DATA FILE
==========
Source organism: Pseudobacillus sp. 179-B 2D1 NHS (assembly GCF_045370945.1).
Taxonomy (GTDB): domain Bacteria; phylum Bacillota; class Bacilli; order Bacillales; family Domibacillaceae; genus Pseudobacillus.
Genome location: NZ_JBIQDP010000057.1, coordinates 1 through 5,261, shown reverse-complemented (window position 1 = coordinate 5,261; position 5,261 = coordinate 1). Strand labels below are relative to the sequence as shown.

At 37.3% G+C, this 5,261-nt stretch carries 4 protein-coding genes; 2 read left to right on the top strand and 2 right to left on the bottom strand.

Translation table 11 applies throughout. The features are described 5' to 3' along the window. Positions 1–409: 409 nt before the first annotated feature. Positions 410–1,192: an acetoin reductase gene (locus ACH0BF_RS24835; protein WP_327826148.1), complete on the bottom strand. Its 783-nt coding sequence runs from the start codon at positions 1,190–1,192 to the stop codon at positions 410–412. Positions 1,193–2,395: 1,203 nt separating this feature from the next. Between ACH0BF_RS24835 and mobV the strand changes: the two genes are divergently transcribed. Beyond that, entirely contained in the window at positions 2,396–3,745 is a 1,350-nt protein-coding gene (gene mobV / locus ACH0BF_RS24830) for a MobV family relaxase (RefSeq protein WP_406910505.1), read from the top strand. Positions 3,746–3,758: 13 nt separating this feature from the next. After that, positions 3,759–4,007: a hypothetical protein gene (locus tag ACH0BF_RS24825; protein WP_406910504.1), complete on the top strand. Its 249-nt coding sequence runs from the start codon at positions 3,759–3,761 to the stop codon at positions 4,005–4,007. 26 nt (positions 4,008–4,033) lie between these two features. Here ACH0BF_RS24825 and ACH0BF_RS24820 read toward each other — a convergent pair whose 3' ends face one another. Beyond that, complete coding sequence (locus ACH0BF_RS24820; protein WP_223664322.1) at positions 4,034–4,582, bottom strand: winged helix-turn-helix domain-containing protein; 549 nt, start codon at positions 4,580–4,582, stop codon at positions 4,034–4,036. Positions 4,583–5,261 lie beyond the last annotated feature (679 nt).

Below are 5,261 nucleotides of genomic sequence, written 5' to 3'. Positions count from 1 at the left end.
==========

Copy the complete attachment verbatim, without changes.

Source organism: Pseudobacillus sp. 179-B 2D1 NHS (assembly GCF_045370945.1).
Taxonomy (GTDB): domain Bacteria; phylum Bacillota; class Bacilli; order Bacillales; family Domibacillaceae; genus Pseudobacillus.
Genome location: NZ_JBIQDP010000057.1, coordinates 1 through 5,261, shown reverse-complemented (window position 1 = coordinate 5,261; position 5,261 = coordinate 1). Strand labels below are relative to the sequence as shown.

At 37.3% G+C, this 5,261-nt stretch carries 4 protein-coding genes; 2 read left to right on the top strand and 2 right to left on the bottom strand.

Translation table 11 applies throughout. The features are described 5' to 3' along the window. Positions 1–409: 409 nt before the first annotated feature. Positions 410–1,192: an acetoin reductase gene (locus ACH0BF_RS24835; protein WP_327826148.1), complete on the bottom strand. Its 783-nt coding sequence runs from the start codon at positions 1,190–1,192 to the stop codon at positions 410–412. Positions 1,193–2,395: 1,203 nt separating this feature from the next. Between ACH0BF_RS24835 and mobV the strand changes: the two genes are divergently transcribed. Beyond that, entirely contained in the window at positions 2,396–3,745 is a 1,350-nt protein-coding gene (gene mobV / locus ACH0BF_RS24830) for a MobV family relaxase (RefSeq protein WP_406910505.1), read from the top strand. Positions 3,746–3,758: 13 nt separating this feature from the next. After that, positions 3,759–4,007: a hypothetical protein gene (locus tag ACH0BF_RS24825; protein WP_406910504.1), complete on the top strand. Its 249-nt coding sequence runs from the start codon at positions 3,759–3,761 to the stop codon at positions 4,005–4,007. 26 nt (positions 4,008–4,033) lie between these two features. Here ACH0BF_RS24825 and ACH0BF_RS24820 read toward each other — a convergent pair whose 3' ends face one another. Beyond that, complete coding sequence (locus ACH0BF_RS24820; protein WP_223664322.1) at positions 4,034–4,582, bottom strand: winged helix-turn-helix domain-containing protein; 549 nt, start codon at positions 4,580–4,582, stop codon at positions 4,034–4,036. Positions 4,583–5,261 lie beyond the last annotated feature (679 nt).

Below are 5,261 nucleotides of genomic sequence, written 5' to 3'. Positions count from 1 at the left end.